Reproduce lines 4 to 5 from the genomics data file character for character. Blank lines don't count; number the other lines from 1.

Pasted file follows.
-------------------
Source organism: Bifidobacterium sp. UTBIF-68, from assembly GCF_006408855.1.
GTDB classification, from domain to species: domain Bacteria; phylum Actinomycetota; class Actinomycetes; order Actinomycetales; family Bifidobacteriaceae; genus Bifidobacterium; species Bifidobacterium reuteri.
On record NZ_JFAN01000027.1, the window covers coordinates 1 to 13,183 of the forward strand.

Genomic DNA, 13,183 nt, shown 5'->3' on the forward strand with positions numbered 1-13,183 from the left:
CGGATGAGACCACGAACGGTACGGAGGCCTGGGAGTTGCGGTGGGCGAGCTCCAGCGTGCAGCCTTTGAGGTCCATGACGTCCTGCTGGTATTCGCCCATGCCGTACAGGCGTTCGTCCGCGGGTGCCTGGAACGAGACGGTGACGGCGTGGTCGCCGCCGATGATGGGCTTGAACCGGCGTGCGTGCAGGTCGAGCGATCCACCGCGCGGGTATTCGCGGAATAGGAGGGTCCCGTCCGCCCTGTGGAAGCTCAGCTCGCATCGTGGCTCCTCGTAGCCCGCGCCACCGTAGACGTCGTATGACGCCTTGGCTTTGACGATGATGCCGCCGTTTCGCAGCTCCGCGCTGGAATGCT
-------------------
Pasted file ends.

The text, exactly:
Genomic DNA, 13,183 nt, shown 5'->3' on the forward strand with positions numbered 1-13,183 from the left:
CGGATGAGACCACGAACGGTACGGAGGCCTGGGAGTTGCGGTGGGCGAGCTCCAGCGTGCAGCCTTTGAGGTCCATGACGTCCTGCTGGTATTCGCCCATGCCGTACAGGCGTTCGTCCGCGGGTGCCTGGAACGAGACGGTGACGGCGTGGTCGCCGCCGATGATGGGCTTGAACCGGCGTGCGTGCAGGTCGAGCGATCCACCGCGCGGGTATTCGCGGAATAGGAGGGTCCCGTCCGCCCTGTGGAAGCTCAGCTCGCATCGTGGCTCCTCGTAGCCCGCGCCACCGTAGACGTCGTATGACGCCTTGGCTTTGACGATGATGCCGCCGTTTCGCAGCTCCGCGCTGGAATGCT